JFK+50: Volume 6, No. 2038EAST GERMANS STARTED BUILDING WALL DIVIDING BERLIN 55 YEARS AGO
Berlin (JFK+50) Fifty-five years ago today, August 13, 1961, the East German government began construction of a wall designed to permanently divide the eastern and western parts of the city of Berlin.
East German guards were posted to stop anyone from crossing the border. While the wall was under construction, barbed wire was used to separate the two parts of the city.
The Berlin Wall had been under consideration throughout most of the 1950s as 3.5 million East Germans crossed over into West Berlin. By 1960, East Germany had only 61% of its population at working age vs. 70.5% at the end of WWII. Its losses as a result were estimated between $7 and $9 billion.
The Berlin Wall stretched 96 miles with 69.5 miles along the border between East and West Berlin. The height of the wall was 11.8 feet. Between 1961 and 1989 there were 5000 attempts by East Berliners to cross over the border.
West Berlin became isolated from the Free World completely surrounded by Communist territory as the city was located within the boundaries of East Germany. The wall was built at a time of increasing tensions of the Cold War between the United States and the Soviet Union.
While President John F. Kennedy was not particularly pleased with the wall, he said to his aides privately, "a wall is a hell-of-a-lot better than a war." During the Cuban Missile Crisis, there was concern that the Soviets would attempt to seize West Berlin.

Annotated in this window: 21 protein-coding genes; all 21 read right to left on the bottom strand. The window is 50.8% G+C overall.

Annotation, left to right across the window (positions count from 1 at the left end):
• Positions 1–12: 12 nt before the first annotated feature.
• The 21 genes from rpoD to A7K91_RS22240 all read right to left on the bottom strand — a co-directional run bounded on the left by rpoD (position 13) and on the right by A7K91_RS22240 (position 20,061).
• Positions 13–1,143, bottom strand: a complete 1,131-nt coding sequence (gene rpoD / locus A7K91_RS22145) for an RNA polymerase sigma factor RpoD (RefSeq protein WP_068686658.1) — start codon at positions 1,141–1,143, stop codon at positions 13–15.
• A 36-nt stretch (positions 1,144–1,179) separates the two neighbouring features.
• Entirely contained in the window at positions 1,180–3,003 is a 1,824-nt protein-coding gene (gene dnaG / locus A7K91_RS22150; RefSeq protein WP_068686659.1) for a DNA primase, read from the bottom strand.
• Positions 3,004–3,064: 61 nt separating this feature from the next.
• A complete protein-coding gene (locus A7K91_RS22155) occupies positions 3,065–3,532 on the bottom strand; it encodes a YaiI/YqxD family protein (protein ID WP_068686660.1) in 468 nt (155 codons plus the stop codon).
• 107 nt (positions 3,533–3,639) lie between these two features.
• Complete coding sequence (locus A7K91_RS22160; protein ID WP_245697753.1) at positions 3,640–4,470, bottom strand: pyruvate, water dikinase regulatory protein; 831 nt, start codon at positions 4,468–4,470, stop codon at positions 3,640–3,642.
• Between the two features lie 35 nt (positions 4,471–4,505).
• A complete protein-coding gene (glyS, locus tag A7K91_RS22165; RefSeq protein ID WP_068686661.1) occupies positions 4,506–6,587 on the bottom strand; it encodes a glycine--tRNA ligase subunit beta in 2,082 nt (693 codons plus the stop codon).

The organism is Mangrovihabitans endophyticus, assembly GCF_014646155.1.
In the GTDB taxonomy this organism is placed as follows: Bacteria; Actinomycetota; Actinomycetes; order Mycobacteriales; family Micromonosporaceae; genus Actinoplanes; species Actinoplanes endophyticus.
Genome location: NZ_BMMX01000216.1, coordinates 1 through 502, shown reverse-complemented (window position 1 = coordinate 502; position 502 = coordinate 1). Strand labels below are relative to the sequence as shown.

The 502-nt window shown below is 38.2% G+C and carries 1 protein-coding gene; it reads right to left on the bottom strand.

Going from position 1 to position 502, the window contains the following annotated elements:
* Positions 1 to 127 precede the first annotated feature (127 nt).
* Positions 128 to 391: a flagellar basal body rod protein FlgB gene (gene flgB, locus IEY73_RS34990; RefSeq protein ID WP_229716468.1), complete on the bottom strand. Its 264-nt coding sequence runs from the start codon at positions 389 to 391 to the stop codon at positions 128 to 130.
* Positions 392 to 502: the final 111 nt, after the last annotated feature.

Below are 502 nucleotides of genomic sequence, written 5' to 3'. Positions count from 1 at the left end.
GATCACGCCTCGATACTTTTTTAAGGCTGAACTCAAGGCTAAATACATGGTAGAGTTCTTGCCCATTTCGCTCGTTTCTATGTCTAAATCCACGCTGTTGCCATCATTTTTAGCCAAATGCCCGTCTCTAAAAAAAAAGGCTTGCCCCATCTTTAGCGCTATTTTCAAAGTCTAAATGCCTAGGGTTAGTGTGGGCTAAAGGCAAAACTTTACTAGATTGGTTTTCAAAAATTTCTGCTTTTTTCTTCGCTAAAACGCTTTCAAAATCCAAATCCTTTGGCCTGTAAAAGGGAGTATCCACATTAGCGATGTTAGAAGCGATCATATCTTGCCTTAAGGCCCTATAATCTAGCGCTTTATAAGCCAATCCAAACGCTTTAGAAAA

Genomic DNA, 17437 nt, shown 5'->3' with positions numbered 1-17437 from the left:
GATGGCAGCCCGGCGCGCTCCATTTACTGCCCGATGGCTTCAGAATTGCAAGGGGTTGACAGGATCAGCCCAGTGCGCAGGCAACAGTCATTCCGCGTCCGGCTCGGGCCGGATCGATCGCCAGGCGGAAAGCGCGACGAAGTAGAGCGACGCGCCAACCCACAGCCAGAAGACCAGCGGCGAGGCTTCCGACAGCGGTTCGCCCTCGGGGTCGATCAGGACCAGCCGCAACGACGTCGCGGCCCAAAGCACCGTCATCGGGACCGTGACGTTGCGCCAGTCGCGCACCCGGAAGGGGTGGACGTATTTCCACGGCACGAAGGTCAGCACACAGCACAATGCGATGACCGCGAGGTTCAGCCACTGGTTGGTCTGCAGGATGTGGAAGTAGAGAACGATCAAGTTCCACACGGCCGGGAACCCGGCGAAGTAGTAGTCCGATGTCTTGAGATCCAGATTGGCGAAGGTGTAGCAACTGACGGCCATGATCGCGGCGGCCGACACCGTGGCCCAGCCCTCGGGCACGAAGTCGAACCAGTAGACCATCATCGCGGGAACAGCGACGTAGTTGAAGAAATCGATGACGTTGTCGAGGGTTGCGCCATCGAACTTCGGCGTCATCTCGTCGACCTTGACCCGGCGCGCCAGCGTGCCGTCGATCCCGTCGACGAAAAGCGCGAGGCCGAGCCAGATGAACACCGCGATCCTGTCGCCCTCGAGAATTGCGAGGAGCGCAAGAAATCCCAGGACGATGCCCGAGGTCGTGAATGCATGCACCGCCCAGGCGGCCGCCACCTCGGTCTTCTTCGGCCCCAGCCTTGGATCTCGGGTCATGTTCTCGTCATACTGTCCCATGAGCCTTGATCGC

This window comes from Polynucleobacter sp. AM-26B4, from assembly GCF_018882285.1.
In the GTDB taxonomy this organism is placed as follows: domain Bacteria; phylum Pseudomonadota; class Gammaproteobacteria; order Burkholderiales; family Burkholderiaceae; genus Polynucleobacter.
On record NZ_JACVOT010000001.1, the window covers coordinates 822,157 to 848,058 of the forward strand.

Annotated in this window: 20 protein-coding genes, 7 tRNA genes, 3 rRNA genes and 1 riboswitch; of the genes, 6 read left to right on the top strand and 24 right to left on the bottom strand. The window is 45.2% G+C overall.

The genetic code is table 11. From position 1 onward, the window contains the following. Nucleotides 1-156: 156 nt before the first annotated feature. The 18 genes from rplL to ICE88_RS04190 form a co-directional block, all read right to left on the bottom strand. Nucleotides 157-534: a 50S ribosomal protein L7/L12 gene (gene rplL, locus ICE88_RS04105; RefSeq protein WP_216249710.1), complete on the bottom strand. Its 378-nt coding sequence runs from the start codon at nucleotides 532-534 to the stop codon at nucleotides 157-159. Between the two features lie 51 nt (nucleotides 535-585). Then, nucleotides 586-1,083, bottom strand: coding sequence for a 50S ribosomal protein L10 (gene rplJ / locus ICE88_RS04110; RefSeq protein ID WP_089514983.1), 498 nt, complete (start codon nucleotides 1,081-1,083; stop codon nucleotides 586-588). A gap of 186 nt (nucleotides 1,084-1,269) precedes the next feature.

With the fall of Communist regimes across Europe in the late 1980s, the Berlin Wall was toppled on November 9, 1989.
Today JFK+50 visited the Newseum in Washington, D.C. It was an opportune time to learn more about the Berlin Wall and to take some appropriate photographs.
In the panel titled "A Caged City," the Newseum tells us...
"In the early morning hours of August 13, 1961, the Berlin Wall appeared without warning. Communist-controlled East Germany strung barbed wire (and) guards were ordered to shoot anyone trying to enter West Berlin."
Newseum, 555 Pennsylvania Avenue NW, Washington, D.C. www.newseum.org/
Original Fragment of the Berlin Wall